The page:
National Geographic : 1953 Sep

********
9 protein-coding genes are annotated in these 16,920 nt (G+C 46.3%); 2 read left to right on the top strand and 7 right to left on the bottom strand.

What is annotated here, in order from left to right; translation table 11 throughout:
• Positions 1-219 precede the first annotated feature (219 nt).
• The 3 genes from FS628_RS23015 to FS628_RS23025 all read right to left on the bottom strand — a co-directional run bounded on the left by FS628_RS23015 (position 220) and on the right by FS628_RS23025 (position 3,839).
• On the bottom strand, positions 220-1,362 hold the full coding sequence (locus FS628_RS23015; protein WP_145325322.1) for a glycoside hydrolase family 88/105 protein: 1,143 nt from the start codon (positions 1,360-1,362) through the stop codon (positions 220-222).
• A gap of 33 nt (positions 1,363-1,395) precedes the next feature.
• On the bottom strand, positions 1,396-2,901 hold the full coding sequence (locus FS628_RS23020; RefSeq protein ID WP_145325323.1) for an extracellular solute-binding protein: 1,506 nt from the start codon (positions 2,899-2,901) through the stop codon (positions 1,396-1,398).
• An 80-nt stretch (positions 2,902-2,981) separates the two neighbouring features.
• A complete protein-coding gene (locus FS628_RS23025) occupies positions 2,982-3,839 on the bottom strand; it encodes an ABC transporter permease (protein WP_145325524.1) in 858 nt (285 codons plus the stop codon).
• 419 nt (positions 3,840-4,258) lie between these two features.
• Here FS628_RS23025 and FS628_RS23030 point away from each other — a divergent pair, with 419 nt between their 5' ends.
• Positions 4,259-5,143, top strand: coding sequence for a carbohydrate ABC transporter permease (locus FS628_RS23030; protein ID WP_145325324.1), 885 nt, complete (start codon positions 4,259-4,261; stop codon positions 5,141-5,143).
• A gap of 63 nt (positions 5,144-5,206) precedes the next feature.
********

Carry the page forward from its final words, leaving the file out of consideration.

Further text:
345 Drawn by Robert W. Northrop and Victor J. Kelley Land of Climate, Cotton, Copper, and Cattle-Southeastern Arizona Here Indians prowl the five-and-tens, dudes pick cactus thorns out of their breeches, and the sun shines all winter. National forests, ghost towns, and adobe villages blend into mountain and desert scenery. during the war I left Wyoming in a blizzard and next day found Tucson basking under a warm sun. I found I could swim in winter instead of freezing. Like many another sol dier, I said, 'This is the climate for me!' "At first I found the desert as harsh and repellent as bare granite. Saguaro and oco tillo looked as incredible as plants on the moon. How could I know that in spring they would put out delicate blossoms! In winter the desert was as stern and masculine as a mail-clad warrior. Blooming, it turned into a frilly little girl with a lei around her neck. "And so, without realizing it, I was ex posed to something like an insidious drug. I grew to like the place. Today the feel of the desert, the look of the mountains are closer to me than anything in the world. The desert is my peace and solace. An ocean of sand and solitude, it is as wild and unpre dictable as the sea. Sometimes I get the feeling of trespassing. If I leave the place for three months, the desert rushes back like a tropic jungle to reclaim its own. Scorpions and black widow spiders take over. I think, basically, that man will always be an alien here. Oddly, that's part of the fascination." Dudes Enjoy Blizzards Back Home Tucson's climate has been described as "ten months of summer and two months of no winter." Intense sunshine is the city's good fortune in winter, its misfortune in summer. The sun shines nearly every day of the year. To enjoy a Tucson winter to the hilt, I recommend sitting in the patio of a guest ranch and talking about the winter weather back home. Guests at the Westward Look ranch, where I stayed, bragged about our home towns' blizzards and secretly, I believe, wished our stay-at-home friends some of them. We forgot the world's troubles; few of us read a paper or heard a newscast. Getting a February suntan seemed more important.